slid to his knees as he received the call telling him of his own father’s
It was the first time in her life she had ever seen him cry.
Now she had to tell her brother that their father was dead.
She thought, “Let him
sleep.” It was her gift.
It was time to go.
She picked up her bags and walked down the stairs to the
waiting taxi. It was so early in the morning that it was still as dark as
As the cab drove through the dark city, she marveled at its
beauty, as she always did. No matter how long she lived there, its beauty always took her breath away. Even at a time like this.
Jet-lagged and shell-shocked, they go to get coffee.
Anything to get them out of their father’s house. Their stepmother is
As they walk toward the village, familiar to her and
unfamiliar to him, who rarely visited, her brother looks around.
As they wait to cross the street, he observes, “You know,
there no good-looking girls around here.”
She can’t help laughing.
“Yes, well, you’re spoiled by California girls,” she
“They don’t write songs about ‘em for nothing.”
“I think Princess Diana and Kate Winslet are about as good
as England gets.”
Back home, things are not normal. She thought that when she
got home, everything would be all right. Instead, she wakes up every day and
remembers all over again. The grief almost suffocates her. She’s like a zombie.
“I got halfway to work and had no memory at all of getting
there,” she tells her brother.
“I had the same thing when I drove to the store yesterday. I
couldn’t remember what I wanted, so I just went home again. I don’t think I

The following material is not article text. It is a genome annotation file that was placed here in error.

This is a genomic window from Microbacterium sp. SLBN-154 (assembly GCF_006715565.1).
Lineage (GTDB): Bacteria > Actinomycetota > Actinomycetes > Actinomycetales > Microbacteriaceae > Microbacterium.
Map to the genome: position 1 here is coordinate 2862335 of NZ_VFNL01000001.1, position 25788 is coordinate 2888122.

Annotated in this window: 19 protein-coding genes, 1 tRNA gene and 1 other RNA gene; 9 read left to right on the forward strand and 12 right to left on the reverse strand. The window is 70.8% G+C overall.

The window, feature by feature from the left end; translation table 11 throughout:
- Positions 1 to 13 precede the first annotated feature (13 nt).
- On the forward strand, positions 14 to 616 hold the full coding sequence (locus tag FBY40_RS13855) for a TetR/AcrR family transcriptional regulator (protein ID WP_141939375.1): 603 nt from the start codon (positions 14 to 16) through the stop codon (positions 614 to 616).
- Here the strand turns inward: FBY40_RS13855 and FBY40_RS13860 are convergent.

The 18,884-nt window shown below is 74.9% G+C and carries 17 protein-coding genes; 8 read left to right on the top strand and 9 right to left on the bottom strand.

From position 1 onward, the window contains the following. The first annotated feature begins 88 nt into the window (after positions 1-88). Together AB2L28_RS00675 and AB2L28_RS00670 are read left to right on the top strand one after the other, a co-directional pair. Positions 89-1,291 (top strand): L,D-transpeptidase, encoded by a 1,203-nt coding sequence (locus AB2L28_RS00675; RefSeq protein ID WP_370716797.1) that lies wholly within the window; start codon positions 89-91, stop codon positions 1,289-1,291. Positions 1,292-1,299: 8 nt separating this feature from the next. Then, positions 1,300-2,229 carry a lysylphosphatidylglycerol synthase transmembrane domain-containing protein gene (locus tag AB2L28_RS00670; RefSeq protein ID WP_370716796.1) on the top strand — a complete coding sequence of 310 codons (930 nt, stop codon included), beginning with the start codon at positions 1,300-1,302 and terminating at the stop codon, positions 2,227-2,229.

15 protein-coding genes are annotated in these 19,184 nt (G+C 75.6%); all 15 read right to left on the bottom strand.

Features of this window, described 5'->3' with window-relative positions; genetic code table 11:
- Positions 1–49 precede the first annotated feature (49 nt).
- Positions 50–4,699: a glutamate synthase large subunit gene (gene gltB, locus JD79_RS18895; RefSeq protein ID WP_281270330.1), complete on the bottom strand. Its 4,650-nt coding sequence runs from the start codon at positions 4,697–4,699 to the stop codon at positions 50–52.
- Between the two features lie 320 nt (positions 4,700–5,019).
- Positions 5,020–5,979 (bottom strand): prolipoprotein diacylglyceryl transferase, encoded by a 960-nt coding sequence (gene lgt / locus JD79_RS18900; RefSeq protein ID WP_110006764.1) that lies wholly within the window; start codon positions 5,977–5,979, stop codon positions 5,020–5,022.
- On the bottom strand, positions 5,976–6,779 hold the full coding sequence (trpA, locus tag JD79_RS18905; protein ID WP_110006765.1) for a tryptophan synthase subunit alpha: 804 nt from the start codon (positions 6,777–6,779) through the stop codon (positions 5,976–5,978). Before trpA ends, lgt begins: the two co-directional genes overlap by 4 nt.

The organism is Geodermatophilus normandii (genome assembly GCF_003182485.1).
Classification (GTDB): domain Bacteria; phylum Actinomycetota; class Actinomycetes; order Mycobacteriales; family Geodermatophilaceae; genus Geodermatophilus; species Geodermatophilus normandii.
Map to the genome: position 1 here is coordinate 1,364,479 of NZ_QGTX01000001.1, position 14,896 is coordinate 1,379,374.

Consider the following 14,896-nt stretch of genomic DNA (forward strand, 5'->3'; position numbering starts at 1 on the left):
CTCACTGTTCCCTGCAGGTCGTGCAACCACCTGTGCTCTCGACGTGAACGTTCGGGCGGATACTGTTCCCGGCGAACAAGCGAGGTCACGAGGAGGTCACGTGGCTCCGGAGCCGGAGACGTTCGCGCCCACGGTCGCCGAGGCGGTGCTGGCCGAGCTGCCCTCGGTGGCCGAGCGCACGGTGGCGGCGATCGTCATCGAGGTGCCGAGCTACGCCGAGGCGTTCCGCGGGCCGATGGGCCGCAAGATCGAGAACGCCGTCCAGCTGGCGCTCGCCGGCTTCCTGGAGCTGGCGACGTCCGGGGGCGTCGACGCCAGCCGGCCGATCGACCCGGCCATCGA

“It’s never going to be better, is it?”
He shows her the site of last summer’s wildfires. She is
appalled to see how high the flames had been.
“Sixty feet high,” says her brother, pointing. “A wall of
Walking down the road, he points to another spot. “Here’s
where we had to wrap ourselves in mylar blankets when the flames rolled right
over us,” he says.
Tears spring to her eyes, imagining his peril.
“The fire was only about a quarter mile from my house,” he
adds. “I was ready to evacuate.”
She throws her arms around him, in tears.
“What? Everything turned out okay."
As a volunteer fire fighter and EMS worker, he’s seen his
share of horrifying car wrecks and other disasters. Once, he opened a car door
and blood poured out. He pried a man out of a logging truck which had plunged
100 feet off a bridge, and the man survived. He’s rescued people from cliffs
and the merciless ocean. Whenever he gets together with his fellow
emergency workers, they swap stories like this which horrify civilians like
her. But one thing they all agree on: suicide scenes have a certain feeling
that no other does. They always know.
Their lives have taken different roads, but the road
has come full circle. She married, went to college, bought an apartment, had a
good job, lived in one of the most beautiful cities in the world. He did none
of those things, preferring a simpler life, off the grid and independent. Not
many Americans could live the way he does, with no TV, power from solar panels,
an outhouse, and water from a well he dug with his own hands. She now lives
less than a quarter mile away. They may be different, but they’ll always have